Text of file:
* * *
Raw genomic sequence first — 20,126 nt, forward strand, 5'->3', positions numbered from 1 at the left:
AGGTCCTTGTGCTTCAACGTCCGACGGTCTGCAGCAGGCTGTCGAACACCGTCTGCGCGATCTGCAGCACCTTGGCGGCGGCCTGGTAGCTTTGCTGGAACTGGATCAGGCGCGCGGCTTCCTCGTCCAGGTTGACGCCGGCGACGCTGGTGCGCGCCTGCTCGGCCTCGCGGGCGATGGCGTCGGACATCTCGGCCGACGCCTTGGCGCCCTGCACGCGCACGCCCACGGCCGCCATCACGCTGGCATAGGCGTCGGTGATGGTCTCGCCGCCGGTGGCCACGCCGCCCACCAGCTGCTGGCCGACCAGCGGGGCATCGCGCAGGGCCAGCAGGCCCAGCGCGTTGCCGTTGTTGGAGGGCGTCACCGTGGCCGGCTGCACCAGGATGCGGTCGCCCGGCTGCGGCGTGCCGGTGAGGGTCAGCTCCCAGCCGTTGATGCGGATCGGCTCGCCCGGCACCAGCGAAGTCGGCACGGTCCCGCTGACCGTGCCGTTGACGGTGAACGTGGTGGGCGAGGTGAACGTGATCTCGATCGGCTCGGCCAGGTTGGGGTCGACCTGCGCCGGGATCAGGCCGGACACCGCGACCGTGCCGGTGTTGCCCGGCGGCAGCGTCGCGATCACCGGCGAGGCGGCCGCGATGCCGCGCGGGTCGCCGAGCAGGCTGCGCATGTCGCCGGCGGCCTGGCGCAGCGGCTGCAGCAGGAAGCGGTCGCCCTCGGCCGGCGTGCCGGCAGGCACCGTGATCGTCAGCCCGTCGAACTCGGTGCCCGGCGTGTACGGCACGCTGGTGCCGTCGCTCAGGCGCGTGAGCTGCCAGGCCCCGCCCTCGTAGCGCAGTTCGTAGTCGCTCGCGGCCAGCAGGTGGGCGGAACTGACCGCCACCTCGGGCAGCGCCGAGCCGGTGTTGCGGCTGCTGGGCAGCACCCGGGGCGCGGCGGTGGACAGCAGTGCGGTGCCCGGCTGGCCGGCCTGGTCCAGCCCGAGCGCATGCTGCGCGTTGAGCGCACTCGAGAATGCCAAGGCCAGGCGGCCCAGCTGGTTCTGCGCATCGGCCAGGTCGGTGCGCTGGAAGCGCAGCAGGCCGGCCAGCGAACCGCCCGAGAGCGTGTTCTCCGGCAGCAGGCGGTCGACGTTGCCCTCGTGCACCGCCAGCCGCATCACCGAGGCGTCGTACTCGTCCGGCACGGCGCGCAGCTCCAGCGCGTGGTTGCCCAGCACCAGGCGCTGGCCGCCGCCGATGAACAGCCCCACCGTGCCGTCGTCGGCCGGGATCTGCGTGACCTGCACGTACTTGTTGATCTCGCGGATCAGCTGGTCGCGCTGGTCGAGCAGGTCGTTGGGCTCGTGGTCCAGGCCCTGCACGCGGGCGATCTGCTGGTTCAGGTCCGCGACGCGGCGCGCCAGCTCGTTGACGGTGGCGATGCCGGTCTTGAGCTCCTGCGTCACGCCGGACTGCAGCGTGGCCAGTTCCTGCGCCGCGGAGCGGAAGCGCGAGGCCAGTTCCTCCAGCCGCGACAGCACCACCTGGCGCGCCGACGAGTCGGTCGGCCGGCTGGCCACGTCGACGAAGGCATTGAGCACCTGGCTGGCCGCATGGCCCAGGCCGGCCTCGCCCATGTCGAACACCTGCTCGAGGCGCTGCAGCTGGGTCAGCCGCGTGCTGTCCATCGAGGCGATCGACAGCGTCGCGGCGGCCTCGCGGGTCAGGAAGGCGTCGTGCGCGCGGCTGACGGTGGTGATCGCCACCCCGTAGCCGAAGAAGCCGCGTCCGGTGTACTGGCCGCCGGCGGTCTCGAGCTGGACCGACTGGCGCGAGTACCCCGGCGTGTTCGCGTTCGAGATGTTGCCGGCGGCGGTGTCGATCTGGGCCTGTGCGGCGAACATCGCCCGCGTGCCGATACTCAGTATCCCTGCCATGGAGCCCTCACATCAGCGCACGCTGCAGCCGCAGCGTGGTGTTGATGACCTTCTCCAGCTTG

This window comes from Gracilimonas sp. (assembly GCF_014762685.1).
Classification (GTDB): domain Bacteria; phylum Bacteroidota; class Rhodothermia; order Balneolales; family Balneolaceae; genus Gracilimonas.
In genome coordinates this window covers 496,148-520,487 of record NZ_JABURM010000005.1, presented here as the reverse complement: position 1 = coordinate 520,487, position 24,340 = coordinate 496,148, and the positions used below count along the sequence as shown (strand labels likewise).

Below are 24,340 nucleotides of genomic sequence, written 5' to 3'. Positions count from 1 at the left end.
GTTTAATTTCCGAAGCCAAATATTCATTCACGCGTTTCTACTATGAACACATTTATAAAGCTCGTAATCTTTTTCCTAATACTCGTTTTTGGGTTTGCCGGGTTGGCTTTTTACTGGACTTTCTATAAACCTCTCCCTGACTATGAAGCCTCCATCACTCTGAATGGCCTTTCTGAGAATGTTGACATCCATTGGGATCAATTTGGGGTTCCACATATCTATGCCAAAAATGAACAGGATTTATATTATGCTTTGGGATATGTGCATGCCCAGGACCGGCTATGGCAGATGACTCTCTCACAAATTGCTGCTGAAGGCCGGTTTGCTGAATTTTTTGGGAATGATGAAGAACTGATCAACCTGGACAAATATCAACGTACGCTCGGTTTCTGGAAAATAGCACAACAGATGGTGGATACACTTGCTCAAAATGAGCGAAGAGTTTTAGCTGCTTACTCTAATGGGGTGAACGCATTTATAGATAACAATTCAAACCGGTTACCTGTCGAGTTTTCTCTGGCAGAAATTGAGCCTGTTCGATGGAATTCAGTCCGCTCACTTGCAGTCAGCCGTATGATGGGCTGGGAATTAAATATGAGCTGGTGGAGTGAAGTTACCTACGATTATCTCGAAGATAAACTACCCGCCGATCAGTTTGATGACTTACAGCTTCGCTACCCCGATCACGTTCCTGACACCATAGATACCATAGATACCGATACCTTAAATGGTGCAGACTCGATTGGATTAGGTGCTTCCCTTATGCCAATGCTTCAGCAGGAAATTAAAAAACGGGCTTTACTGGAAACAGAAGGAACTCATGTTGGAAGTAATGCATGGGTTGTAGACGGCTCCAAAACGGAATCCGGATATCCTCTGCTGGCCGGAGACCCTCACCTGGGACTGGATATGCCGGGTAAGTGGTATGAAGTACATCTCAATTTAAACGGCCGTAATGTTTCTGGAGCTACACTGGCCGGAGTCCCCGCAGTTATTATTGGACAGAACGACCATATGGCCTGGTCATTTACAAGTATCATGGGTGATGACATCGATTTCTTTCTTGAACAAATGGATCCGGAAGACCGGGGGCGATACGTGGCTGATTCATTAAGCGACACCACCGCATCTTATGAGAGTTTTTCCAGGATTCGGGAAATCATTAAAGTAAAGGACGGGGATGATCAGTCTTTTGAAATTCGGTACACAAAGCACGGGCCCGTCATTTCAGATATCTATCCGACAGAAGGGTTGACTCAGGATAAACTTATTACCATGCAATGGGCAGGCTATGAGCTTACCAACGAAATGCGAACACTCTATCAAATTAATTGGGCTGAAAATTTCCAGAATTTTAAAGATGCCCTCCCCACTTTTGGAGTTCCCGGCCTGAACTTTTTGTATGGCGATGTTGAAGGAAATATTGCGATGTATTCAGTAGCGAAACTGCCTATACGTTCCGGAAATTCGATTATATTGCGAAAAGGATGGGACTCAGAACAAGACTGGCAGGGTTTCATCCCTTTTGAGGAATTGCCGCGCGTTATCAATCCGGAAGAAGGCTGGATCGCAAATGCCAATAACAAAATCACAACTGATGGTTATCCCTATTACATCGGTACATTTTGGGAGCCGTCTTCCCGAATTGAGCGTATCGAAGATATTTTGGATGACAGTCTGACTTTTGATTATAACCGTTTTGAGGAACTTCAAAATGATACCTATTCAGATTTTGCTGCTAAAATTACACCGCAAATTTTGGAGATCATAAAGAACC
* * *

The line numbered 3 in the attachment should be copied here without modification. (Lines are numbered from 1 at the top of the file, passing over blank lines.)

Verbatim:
This window comes from Gracilimonas sp. (assembly GCF_014762685.1).